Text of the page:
As arguably the most outstanding American violinist of her young generation -- with Julia Fischer holding the European title -- Hilary Hahn’s Thursday evening performance with the National Symphony Orchestra exemplified her unparalleled standards of perfection in performance. Verdi’s Overture to I vespri siciliani provided a suitable introduction the violin pyrotechnics show to follow, with the portamenti of the cello section, perhaps the strongest string section of the NSO, sounding gorgeous.
Hilary Hahn, violinist
One might expect more than a show of soloistic virtuosity from Paganini’s Violin Concerto No. 1 given the composer’s thin orchestral writing, but one would be wrong. (Paganini's personal quartet of Stradiviari instruments were nearby last fall.) Hahn exploited Paganini’s weaknesses in order to direct all attention to her soaring tone, continuously far above the orchestra. I had incorrectly written off Hahn’s enormously forward tone in her recent CD of concertos (reviewed by Charles here and by Anne Midgette at the Post) as artificially enhanced; now I stand corrected.
Back to the Paganini, Hahn made each note have a purpose and is one of the only NSO violin soloists this season not to fudge through double and triple stops and other technical challenges in terms of intonation. The sweet second movement Adagio expressivo was augmented by Hahn’s wide and fast vibrato. The first movement (Allegro maestoso) was almost not quite enough Maestoso for Hahn to manage; the more relaxed tempo of the third-movement Rondo: Allegro spirituoso was more pleasing. Blistering runs, chords, multiple-stop glissandi, harmonics, and runs of harmonics were all handled in a cool, masterful way in the cadenza, where she at times accompanied herself with chords dashed between florid runs. Hahn’s sleepy encore, a soupy sarabande from Bach's second partita, was a real let-down; however, one can understand why she chose to contrast the Paganini with something mellow (perhaps to clear the cholesterol from her veins).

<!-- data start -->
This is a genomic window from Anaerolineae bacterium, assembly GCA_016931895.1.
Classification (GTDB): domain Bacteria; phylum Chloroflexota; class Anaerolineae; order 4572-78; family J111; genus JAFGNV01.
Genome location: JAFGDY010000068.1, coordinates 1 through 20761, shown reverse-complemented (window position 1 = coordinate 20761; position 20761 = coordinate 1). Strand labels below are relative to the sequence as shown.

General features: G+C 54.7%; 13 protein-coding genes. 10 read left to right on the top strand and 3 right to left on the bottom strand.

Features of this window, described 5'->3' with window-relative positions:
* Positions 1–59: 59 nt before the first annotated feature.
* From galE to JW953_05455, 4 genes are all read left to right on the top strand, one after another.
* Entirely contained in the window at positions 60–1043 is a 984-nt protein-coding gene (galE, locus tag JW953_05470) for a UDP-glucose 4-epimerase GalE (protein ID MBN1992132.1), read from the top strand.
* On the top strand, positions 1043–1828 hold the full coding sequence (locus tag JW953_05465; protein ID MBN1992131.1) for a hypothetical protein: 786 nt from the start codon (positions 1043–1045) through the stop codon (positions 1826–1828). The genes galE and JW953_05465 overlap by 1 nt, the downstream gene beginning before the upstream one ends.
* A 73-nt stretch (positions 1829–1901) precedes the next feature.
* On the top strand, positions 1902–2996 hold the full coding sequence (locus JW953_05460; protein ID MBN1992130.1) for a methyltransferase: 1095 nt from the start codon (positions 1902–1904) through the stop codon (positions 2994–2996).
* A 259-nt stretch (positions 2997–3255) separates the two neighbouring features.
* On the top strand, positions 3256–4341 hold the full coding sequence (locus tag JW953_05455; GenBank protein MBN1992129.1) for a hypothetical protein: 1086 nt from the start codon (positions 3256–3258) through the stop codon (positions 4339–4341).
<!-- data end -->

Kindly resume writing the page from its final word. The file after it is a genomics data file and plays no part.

Anne Midgette, The NSO's Wild Wonderland (Washington Post, May 9)
The program ended with David Del Tredici’s Final Alice (1976), an extended work for large orchestra and amplified soprano (Hila Plitmann) speaking and singing the “final” chapters of Alice in Wonderland. This tonal work featuring unusual orchestration was undermined by the vocalist's microphone, which discouraged close listening. Feedback through the sound system seemingly affected Plitmann’s pitch, especially when the engineers adjusted the volume to match orchestral swells. Perhaps they could have turned the microphone on only during Plitmann’s speaking parts? Otherwise, Plitmann could likely have held her own.
Hila Plitmann, soprano
This concert repeats tonight and tomorrow night (May 9 and 10, 8 pm), in the Kennedy Center Concert Hall.
7 minutes ago